The Info List - Gary Everhardt

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Gary E. Everhardt (born 1934)[1] was the ninth Director of the US National Park Service
National Park Service
(NPS). He began his NPS career as an engineer in 1957 and rose to the superintendency of Grand Teton National Park in 1972. Favorable notice there propelled him to the directorship in January 1975. As director he oversaw a great increase in park development and interpretive programming for the Bicentennial of the American Revolution. The return of an NPS careerist to the job was much applauded by park employees and supporters, but Everhardt's leadership fell short of expectations, and the new Carter administration returned him to the field as Blue Ridge Parkway's superintendent in May 1977.


1 Biography 2 Further reading 3 See also 4 References

Biography[edit] Everhardt took a civil engineering degree at North Carolina State University, served as an Army officer, and became a NPS engineer. As Director (1975–77), he led the NPS through the implementation of the United States Bicentennial
United States Bicentennial
observance. The NPS conducted activities at 250 sites coast-to-coast. Everhardt pushed wilderness designation and hailed a Presidential proposal for a $1.5 billion Bicentennial Land Heritage Program. During his Directorship, a policy council was created, which produced management objectives for the Service. Other firsts were the first national symposium on urban recreation; the first national conference on scientific research; the first Native crafts sales program in parks and the first international park publication, PARKS.[2][3] The Everhardt years were short, and consumed by the Bicentennal of the United States. During these years, the service was expanding its workforce. The number of individuals interested in positions far exceeded the jobs available. Professional skills were becoming more extensive and the need for specialists was evident.[4] In his book, The National Park Service, Everhardt laid out the variety of skills needed to successfully operate a national park. No longer was the Park Ranger to be a multi-talented individual. New positions were being defined covering many of the jobs previously done by the park ranger. The new service would include; fire technicians, search and rescue specialists, law enforcement specialists, museum technicians, exhibit designers, film production people and many other skills once done by the park ranger.[4] Further reading[edit]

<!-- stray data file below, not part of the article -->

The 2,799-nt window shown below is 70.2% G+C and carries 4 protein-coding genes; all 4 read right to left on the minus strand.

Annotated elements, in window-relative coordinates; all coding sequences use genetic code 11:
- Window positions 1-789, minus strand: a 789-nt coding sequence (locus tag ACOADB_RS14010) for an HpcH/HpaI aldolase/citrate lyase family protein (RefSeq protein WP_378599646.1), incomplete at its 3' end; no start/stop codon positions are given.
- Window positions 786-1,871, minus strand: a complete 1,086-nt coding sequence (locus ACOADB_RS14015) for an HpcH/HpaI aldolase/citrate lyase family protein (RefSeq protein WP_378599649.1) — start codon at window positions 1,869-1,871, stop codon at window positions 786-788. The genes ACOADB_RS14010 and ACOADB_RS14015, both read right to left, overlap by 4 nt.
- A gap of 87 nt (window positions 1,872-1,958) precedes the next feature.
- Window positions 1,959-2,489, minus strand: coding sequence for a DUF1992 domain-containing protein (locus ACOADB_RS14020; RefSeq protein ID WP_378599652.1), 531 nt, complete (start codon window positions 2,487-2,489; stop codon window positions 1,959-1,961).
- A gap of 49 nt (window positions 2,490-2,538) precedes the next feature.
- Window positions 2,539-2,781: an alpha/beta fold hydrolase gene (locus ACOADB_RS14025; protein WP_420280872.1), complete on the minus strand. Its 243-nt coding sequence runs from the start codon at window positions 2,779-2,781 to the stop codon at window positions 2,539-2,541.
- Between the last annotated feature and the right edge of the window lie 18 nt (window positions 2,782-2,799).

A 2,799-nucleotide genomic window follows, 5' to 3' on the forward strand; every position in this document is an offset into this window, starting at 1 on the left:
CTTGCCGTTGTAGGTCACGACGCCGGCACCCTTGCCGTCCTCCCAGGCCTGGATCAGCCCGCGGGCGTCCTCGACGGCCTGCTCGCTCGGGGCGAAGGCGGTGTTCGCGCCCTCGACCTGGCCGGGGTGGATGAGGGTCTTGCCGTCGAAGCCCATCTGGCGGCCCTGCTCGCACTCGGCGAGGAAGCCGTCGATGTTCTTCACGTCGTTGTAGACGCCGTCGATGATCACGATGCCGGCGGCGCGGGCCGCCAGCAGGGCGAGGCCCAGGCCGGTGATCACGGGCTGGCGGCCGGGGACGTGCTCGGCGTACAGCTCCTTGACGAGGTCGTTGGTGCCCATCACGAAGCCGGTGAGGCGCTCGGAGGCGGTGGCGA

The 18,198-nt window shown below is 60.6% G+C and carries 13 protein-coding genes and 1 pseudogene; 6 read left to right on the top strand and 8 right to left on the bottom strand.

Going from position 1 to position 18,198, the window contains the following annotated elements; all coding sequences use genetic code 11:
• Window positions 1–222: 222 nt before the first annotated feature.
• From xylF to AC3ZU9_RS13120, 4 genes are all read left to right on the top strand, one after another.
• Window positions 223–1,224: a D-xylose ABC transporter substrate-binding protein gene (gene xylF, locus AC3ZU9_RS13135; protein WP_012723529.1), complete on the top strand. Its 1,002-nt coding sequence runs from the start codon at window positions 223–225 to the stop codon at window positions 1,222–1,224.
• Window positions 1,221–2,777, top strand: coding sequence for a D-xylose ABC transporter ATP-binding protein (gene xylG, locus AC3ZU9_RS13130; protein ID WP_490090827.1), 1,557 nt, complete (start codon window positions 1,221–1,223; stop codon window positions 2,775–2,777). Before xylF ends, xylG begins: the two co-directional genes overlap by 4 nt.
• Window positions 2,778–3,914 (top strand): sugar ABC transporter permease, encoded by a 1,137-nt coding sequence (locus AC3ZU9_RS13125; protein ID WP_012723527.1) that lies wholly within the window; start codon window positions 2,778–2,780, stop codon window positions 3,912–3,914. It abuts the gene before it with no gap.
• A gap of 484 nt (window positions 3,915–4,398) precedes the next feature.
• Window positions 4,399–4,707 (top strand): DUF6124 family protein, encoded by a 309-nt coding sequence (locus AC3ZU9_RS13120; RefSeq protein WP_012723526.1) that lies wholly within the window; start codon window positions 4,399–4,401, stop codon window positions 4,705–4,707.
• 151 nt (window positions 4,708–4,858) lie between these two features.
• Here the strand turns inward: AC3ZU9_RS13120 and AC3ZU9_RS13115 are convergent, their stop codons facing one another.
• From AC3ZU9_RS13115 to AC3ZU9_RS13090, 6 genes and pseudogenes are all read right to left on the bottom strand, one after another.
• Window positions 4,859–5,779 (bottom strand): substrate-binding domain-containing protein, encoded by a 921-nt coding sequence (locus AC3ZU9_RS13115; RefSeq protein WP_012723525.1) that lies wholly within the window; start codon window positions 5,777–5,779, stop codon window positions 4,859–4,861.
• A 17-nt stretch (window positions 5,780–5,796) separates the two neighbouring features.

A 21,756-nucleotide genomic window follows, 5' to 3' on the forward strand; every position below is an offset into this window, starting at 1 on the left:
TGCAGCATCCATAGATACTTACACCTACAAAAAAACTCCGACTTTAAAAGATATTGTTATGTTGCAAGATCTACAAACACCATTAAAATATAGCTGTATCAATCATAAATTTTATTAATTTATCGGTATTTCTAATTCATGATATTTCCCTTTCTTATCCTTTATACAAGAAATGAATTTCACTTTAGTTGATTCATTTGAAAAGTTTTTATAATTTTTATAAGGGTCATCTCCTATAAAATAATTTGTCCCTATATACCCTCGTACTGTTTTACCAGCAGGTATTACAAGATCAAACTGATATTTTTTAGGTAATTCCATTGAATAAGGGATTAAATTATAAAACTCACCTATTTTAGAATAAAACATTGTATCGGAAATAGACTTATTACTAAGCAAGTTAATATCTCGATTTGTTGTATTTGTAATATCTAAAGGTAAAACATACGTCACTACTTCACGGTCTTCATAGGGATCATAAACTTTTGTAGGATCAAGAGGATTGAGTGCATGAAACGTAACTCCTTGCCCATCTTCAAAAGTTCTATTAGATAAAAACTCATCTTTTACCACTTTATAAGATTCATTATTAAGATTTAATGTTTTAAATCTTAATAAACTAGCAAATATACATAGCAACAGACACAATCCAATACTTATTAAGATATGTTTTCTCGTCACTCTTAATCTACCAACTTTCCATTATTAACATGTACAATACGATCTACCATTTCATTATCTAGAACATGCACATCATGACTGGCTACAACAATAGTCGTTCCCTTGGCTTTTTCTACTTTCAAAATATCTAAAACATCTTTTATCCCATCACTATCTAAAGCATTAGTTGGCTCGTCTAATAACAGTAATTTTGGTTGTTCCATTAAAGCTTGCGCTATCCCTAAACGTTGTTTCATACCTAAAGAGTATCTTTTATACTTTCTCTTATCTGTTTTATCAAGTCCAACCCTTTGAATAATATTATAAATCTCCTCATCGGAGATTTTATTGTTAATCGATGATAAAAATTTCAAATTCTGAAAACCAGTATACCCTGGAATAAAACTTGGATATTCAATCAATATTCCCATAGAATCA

Everhart, William C.; The National Park Service; Praeger Publishers; New York, 1972 Rettie, Dwight F.; Our National Park System; University of Illinois Press; Urbana, Illinois; 1995 The National Parks: Shaping The System; National Park Service, Washington D.C. 1991.

See also[edit]

National Park Service


^ "Gary Everhardt". Pugsley Awards. American Academy for Park and Recreation Administration. Archived from the original on February 23, 2013. Retrieved November 18, 2012.  ^ 65th Anniversary, National Park Service, August 25, 1981. ^ " National Park Service
National Park Service
History: Directors of National Park Service". Nps.gov. Retrieved 2012-02-14.  ^ a b Everhart, William C.; The National Park Service; Praeger Publishers; New York, 1972.

Government offices

Preceded by Ronald H. Walker Director of the National Park Service 1975–1977 Succeeded by William J. Whalen III

v t e

Directors of the National Park Service
National Park Service
of the United States

Stephen Mather Horace M. Albright Arno B. Cammerer Newton B. Drury Arthur E. Demaray Conrad L. Wirth George B. Hartzog Jr. Ronald H. Walker Gary Everhardt William J. Whalen III Russell E. Dickenson William Penn Mott Jr. James M. Ridenour Roger G. Kennedy Robert Stanton Fran P. Mainella Mary A. Bom